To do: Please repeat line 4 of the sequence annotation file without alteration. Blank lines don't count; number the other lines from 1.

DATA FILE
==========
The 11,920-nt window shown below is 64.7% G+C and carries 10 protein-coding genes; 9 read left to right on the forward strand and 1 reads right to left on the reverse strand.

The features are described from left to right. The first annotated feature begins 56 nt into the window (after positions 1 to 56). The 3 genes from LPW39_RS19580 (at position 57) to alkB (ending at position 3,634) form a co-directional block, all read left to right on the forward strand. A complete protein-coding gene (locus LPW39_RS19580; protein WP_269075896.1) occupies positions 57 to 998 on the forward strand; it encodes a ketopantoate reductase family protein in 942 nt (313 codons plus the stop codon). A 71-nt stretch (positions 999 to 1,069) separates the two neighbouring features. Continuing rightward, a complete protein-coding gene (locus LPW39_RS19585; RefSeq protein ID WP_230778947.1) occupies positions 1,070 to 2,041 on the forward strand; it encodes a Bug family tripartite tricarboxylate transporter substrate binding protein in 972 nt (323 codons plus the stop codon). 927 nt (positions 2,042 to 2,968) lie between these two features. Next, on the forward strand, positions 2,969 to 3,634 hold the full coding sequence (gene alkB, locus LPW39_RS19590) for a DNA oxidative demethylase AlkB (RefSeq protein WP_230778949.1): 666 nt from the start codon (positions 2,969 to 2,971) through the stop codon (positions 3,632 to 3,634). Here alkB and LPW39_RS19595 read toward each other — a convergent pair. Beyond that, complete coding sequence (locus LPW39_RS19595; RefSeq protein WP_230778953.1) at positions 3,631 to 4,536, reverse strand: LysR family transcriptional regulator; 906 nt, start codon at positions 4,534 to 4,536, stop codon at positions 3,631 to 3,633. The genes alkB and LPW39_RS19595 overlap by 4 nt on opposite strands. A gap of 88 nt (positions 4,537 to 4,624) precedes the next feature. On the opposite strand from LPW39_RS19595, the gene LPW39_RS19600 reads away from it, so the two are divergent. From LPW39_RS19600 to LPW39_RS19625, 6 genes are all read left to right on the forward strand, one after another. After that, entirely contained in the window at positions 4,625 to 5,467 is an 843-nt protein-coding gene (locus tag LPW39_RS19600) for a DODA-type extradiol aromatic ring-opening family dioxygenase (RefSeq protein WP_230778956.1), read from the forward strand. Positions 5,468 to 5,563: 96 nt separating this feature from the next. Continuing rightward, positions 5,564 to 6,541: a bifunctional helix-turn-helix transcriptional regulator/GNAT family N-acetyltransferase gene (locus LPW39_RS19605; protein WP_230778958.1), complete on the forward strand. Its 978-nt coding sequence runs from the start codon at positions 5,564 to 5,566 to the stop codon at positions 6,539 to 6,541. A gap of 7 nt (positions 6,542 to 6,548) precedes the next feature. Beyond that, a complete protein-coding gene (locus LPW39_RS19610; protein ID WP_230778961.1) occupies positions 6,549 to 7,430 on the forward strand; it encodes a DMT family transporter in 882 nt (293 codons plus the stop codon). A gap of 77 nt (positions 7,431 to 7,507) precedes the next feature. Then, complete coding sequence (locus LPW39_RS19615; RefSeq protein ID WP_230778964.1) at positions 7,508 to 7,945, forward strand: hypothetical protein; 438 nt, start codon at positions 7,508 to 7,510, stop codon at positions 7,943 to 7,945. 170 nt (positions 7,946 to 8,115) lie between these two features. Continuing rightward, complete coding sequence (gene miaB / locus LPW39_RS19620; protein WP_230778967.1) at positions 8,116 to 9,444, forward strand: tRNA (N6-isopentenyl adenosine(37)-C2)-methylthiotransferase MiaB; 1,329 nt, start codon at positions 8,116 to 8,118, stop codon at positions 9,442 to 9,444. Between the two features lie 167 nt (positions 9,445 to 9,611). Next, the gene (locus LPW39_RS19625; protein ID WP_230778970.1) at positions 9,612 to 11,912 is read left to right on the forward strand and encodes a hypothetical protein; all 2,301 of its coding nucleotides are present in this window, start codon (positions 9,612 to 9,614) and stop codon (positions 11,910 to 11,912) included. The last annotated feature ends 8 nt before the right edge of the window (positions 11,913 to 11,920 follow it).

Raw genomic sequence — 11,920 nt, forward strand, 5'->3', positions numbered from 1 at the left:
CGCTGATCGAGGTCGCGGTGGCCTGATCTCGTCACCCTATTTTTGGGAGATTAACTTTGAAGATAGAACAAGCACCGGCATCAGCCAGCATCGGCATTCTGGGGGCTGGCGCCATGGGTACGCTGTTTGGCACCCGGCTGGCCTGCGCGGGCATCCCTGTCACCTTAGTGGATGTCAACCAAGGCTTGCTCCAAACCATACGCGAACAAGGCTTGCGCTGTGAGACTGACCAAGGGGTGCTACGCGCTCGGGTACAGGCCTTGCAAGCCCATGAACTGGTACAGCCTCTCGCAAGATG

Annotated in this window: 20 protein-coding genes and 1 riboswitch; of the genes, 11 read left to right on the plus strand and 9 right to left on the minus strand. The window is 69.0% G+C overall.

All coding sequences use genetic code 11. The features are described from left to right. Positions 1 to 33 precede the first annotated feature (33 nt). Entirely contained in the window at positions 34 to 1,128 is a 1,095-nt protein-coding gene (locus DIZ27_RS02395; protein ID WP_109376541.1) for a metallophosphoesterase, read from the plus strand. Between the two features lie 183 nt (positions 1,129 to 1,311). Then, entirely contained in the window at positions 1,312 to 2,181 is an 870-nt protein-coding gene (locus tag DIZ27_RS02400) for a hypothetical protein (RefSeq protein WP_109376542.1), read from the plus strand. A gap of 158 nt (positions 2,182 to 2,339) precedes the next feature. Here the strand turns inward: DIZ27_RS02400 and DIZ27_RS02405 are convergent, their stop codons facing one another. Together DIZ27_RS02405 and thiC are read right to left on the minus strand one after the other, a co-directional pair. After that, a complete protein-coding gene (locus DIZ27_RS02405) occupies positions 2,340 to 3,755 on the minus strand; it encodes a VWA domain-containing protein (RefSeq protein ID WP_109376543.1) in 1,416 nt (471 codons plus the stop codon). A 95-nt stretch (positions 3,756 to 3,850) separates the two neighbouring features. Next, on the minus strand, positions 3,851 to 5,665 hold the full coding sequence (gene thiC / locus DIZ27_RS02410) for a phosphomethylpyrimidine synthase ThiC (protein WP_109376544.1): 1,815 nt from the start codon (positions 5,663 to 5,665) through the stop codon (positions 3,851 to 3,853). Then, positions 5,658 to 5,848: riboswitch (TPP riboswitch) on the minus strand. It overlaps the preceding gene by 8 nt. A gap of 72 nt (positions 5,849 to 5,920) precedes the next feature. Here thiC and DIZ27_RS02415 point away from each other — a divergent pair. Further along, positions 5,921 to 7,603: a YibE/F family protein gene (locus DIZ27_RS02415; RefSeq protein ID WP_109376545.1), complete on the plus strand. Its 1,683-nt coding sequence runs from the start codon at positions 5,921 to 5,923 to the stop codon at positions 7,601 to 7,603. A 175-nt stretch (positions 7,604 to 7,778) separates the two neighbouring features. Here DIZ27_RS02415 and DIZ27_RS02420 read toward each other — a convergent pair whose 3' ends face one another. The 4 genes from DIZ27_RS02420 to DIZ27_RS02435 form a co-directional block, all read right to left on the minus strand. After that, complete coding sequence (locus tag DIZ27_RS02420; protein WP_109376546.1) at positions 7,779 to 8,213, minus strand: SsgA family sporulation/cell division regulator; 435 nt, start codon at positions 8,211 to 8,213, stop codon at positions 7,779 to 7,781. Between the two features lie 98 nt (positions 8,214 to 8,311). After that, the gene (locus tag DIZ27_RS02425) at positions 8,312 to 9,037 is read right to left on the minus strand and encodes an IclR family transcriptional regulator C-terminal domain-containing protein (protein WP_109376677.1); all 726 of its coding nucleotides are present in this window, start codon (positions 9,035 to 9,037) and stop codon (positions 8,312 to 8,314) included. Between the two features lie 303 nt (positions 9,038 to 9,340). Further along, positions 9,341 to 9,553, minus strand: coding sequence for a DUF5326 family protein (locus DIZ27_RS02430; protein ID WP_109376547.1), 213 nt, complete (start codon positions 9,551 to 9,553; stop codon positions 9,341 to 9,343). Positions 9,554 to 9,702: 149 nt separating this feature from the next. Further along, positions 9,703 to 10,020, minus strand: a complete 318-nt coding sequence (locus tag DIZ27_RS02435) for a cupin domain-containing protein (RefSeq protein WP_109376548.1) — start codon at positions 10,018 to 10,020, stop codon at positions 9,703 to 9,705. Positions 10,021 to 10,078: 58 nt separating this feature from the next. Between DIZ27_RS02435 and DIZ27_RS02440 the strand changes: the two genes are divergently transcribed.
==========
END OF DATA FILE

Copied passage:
CGCTGATCGAGGTCGCGGTGGCCTGATCTCGTCACCCTATTTTTGGGAGATTAACTTTGAAGATAGAACAAGCACCGGCATCAGCCAGCATCGGCATTCTGGGGGCTGGCGCCATGGGTACGCTGTTTGGCACCCGGCTGGCCTGCGCGGGCATCCCTGTCACCTTAGTGGATGTCAACCAAGGCTTGCTCCAAACCATACGCGAACAAGGCTTGCGCTGTGAGACTGACCAAGGGGTGCTACGCGCTCGGGTACAGGCCTTGCAAGCCCATGAACTGGTACAGCCTCTCGCAAGATG